Priority Areas for Conservation in Northeast India: A Case Study in Meghalaya Based on Plant Species Diversity and Endemism

Krishna Upadhaya, Namita Thapa, N. John Lakadong, Saroj Kanta Barik, Kiranmay Sarma


For setting up priority sites for conservation, information on the distribution of species in the area is required. The present study provides first-hand information on the distribution of threatened and endemic species in Meghalaya, northeast India, which is a part of Indo-Burma hotspot. Distribution of species in different habitats reveals that primary forests are the main habitat of threatened and endemic species. The number of threatened species was high at low and medium-high altitude areas, whereas, endemic species showed high concentration at medium and medium-high altitude areas. Though the current protected area in the state is serving an important role in plant diversity conservation, it is inadequate because of smaller area and being restricted at low-medium altitude. High altitude areas in Meghalaya are poorly represented by protected category and a large number of threatened and endemic species occur in areas located outside the existing protected areas. Eleven priority sites are identified that contain 66 (80%) threatened and 274 (85%) endemic species, where conservation efforts need to be focused at the earliest. Closer monitoring of plant diversity including the populations of endemic and threatened species is suggested for effective conservation of such species.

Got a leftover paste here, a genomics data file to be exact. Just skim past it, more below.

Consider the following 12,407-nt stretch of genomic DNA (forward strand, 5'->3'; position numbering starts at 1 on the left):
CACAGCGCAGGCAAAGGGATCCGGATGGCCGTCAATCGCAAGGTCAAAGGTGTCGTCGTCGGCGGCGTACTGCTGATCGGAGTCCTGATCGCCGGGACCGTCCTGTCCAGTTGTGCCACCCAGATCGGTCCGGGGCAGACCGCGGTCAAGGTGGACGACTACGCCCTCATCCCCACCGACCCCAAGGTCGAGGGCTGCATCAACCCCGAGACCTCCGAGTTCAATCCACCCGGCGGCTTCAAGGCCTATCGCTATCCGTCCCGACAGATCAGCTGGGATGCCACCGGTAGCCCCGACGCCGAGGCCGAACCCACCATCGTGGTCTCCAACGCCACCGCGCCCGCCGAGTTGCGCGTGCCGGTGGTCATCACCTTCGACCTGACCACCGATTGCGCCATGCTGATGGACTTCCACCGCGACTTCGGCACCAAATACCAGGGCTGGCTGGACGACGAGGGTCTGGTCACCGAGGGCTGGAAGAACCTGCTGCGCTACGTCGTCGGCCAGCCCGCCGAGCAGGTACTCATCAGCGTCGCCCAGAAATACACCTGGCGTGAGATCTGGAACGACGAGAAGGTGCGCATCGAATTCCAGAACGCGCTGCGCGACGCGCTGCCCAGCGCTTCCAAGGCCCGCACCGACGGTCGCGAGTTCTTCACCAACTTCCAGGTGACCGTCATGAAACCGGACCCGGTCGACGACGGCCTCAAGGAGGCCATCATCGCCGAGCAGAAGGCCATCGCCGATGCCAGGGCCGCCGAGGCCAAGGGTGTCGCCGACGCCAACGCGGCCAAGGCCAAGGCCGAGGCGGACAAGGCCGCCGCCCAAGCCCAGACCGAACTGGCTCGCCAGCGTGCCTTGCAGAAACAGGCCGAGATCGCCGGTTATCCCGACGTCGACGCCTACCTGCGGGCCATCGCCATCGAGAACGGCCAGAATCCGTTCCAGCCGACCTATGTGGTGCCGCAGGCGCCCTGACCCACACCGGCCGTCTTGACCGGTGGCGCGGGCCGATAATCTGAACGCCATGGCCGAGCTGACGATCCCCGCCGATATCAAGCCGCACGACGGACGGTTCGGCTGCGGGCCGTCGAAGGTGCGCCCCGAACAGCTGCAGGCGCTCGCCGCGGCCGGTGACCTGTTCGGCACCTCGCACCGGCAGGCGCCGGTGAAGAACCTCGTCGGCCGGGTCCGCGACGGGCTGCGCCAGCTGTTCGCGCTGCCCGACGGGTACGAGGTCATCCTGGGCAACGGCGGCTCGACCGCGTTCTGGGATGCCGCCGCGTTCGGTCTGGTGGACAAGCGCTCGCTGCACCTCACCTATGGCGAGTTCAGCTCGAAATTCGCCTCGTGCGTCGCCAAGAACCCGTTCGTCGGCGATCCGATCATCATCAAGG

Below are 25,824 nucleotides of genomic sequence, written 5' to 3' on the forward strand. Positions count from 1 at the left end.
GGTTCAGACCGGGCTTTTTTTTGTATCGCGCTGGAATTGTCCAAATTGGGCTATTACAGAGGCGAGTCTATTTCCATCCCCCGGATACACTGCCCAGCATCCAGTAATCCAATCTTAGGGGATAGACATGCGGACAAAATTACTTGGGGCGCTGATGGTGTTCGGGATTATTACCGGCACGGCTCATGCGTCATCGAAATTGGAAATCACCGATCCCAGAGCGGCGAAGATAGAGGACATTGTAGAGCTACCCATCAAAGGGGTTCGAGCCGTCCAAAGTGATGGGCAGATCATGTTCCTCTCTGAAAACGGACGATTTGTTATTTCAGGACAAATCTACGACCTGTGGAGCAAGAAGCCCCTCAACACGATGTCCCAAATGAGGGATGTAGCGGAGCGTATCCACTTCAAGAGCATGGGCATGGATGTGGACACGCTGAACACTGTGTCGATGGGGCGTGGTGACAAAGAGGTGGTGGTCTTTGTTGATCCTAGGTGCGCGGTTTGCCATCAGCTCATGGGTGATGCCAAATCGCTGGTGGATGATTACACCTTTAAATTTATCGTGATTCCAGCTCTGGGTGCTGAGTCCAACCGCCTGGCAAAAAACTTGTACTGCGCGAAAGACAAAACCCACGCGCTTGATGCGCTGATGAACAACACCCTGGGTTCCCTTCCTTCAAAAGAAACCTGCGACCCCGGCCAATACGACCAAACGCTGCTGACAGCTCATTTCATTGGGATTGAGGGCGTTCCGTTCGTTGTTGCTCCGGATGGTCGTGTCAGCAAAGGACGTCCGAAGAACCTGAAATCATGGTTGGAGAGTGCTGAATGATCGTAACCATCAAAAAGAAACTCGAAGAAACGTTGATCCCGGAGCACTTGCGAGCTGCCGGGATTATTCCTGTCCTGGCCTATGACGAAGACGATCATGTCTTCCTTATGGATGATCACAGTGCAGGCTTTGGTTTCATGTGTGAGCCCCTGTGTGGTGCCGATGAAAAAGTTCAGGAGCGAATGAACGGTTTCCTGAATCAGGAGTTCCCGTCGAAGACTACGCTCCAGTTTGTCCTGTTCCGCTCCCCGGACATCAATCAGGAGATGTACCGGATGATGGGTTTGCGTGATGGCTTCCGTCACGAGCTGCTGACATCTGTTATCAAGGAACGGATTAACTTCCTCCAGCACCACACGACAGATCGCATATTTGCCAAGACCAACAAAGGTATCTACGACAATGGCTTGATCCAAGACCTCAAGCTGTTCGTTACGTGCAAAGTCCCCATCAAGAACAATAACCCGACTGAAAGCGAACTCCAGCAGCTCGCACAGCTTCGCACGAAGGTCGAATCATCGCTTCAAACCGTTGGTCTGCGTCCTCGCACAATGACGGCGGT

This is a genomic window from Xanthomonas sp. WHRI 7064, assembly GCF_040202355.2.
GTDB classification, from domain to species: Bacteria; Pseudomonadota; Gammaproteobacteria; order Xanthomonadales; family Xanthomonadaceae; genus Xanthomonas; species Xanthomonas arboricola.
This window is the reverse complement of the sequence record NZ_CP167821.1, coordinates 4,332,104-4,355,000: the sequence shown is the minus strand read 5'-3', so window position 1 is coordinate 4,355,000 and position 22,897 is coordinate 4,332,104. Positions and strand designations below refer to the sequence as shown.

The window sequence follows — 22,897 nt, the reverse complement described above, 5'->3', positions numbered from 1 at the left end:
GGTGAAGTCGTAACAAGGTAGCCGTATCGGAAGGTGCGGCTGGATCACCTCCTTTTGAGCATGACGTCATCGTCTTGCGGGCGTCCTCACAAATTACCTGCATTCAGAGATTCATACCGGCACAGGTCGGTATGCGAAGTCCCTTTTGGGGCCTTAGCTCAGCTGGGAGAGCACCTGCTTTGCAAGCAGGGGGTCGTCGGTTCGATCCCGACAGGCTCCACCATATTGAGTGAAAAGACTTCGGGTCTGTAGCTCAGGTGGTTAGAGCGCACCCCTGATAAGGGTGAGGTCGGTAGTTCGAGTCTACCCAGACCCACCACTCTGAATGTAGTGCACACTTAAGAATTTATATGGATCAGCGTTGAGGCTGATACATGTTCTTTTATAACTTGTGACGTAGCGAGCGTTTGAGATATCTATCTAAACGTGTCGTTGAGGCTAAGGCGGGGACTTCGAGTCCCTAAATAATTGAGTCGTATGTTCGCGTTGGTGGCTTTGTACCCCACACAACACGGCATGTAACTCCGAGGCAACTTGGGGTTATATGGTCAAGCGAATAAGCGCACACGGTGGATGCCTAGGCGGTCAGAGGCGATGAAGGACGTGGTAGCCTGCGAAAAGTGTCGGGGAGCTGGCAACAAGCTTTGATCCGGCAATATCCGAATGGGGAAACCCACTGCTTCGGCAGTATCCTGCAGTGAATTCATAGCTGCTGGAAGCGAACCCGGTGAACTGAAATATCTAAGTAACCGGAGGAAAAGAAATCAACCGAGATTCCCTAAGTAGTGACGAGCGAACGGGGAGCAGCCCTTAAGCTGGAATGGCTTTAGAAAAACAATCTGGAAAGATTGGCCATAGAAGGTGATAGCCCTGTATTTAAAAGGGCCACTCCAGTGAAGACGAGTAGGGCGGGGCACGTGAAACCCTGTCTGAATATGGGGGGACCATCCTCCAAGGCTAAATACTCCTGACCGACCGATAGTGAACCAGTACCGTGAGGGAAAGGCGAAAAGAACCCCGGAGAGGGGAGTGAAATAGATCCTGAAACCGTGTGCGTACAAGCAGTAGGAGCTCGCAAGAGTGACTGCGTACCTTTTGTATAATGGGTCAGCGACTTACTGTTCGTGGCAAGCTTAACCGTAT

Biodiversity Conservation; Endemic Species; Protected Areas; Threatened Species; Northeast India


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